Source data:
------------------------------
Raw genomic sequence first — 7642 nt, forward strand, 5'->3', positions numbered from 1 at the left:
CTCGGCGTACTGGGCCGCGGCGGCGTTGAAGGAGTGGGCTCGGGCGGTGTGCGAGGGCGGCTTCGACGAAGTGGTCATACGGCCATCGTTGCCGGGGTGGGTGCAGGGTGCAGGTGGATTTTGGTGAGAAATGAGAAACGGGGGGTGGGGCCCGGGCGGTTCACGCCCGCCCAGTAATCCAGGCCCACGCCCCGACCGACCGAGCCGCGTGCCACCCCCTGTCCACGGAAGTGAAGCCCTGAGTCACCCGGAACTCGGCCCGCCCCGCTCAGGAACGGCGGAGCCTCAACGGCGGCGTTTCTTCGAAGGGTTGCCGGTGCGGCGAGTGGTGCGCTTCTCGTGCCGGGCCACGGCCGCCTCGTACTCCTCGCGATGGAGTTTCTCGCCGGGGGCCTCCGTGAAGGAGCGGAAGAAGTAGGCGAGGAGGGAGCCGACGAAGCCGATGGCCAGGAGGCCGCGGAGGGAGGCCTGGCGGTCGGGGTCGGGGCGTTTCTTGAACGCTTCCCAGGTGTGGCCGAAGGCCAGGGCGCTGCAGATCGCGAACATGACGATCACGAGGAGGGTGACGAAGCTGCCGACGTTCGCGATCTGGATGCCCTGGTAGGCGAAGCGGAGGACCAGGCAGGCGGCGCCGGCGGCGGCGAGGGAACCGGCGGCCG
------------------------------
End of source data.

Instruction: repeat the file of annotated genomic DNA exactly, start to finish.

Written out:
Raw genomic sequence first — 7642 nt, forward strand, 5'->3', positions numbered from 1 at the left:
CTCGGCGTACTGGGCCGCGGCGGCGTTGAAGGAGTGGGCTCGGGCGGTGTGCGAGGGCGGCTTCGACGAAGTGGTCATACGGCCATCGTTGCCGGGGTGGGTGCAGGGTGCAGGTGGATTTTGGTGAGAAATGAGAAACGGGGGGTGGGGCCCGGGCGGTTCACGCCCGCCCAGTAATCCAGGCCCACGCCCCGACCGACCGAGCCGCGTGCCACCCCCTGTCCACGGAAGTGAAGCCCTGAGTCACCCGGAACTCGGCCCGCCCCGCTCAGGAACGGCGGAGCCTCAACGGCGGCGTTTCTTCGAAGGGTTGCCGGTGCGGCGAGTGGTGCGCTTCTCGTGCCGGGCCACGGCCGCCTCGTACTCCTCGCGATGGAGTTTCTCGCCGGGGGCCTCCGTGAAGGAGCGGAAGAAGTAGGCGAGGAGGGAGCCGACGAAGCCGATGGCCAGGAGGCCGCGGAGGGAGGCCTGGCGGTCGGGGTCGGGGCGTTTCTTGAACGCTTCCCAGGTGTGGCCGAAGGCCAGGGCGCTGCAGATCGCGAACATGACGATCACGAGGAGGGTGACGAAGCTGCCGACGTTCGCGATCTGGATGCCCTGGTAGGCGAAGCGGAGGACCAGGCAGGCGGCGCCGGCGGCGGCGAGGGAACCGGCGGCCG